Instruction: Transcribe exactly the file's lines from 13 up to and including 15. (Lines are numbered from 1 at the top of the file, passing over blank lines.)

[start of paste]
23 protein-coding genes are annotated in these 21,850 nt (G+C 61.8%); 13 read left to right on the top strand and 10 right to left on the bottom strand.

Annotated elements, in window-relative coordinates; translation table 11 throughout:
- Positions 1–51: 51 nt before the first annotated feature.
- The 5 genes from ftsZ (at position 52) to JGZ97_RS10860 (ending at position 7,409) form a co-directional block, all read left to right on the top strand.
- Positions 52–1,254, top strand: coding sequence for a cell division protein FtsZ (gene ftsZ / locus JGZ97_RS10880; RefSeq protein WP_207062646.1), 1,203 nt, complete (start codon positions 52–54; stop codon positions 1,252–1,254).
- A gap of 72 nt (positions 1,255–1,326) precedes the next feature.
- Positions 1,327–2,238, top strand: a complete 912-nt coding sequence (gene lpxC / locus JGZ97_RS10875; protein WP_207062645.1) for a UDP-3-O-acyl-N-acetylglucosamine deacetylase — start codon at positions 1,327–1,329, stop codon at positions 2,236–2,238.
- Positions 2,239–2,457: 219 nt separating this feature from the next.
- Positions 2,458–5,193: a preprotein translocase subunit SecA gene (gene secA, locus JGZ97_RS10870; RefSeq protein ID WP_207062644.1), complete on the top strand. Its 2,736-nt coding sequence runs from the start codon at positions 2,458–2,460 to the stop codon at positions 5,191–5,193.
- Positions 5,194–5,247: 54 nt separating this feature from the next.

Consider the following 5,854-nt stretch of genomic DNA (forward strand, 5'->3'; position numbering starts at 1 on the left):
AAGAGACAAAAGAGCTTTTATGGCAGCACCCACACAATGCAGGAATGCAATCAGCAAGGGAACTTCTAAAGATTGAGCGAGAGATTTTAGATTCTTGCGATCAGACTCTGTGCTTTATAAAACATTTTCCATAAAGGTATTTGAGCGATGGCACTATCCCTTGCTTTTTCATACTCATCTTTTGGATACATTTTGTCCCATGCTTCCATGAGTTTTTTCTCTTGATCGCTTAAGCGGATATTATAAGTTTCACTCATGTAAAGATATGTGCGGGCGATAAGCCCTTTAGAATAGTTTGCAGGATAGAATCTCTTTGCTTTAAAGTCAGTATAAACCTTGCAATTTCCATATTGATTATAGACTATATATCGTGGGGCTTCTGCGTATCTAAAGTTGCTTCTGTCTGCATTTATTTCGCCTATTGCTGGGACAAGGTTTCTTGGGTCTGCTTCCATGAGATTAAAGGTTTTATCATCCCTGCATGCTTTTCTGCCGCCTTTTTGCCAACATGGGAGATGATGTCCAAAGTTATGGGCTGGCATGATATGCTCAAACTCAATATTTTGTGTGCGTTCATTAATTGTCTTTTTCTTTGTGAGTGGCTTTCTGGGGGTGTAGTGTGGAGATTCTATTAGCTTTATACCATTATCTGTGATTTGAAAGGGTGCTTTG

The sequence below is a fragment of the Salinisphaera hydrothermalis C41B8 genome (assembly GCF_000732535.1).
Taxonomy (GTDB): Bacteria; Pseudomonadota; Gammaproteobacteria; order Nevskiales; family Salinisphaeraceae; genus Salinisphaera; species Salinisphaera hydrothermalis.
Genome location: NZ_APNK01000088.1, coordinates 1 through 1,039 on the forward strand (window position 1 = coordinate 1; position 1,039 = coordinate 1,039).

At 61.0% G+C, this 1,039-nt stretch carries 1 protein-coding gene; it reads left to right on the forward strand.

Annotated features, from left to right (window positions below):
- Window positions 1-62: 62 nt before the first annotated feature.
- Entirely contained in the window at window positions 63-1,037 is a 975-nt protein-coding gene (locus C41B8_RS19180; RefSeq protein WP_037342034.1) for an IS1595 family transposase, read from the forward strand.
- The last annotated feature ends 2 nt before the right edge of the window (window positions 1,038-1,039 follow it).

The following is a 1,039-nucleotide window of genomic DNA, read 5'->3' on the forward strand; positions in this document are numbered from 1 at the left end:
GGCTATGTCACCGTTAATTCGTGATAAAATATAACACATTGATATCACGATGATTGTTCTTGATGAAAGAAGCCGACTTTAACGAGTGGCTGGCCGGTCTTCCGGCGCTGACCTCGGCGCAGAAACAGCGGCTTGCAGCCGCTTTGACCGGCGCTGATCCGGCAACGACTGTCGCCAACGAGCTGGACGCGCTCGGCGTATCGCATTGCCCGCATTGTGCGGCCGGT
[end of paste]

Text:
The sequence below is a fragment of the Salinisphaera hydrothermalis C41B8 genome (assembly GCF_000732535.1).
Taxonomy (GTDB): Bacteria; Pseudomonadota; Gammaproteobacteria; order Nevskiales; family Salinisphaeraceae; genus Salinisphaera; species Salinisphaera hydrothermalis.
Genome location: NZ_APNK01000088.1, coordinates 1 through 1,039 on the forward strand (window position 1 = coordinate 1; position 1,039 = coordinate 1,039).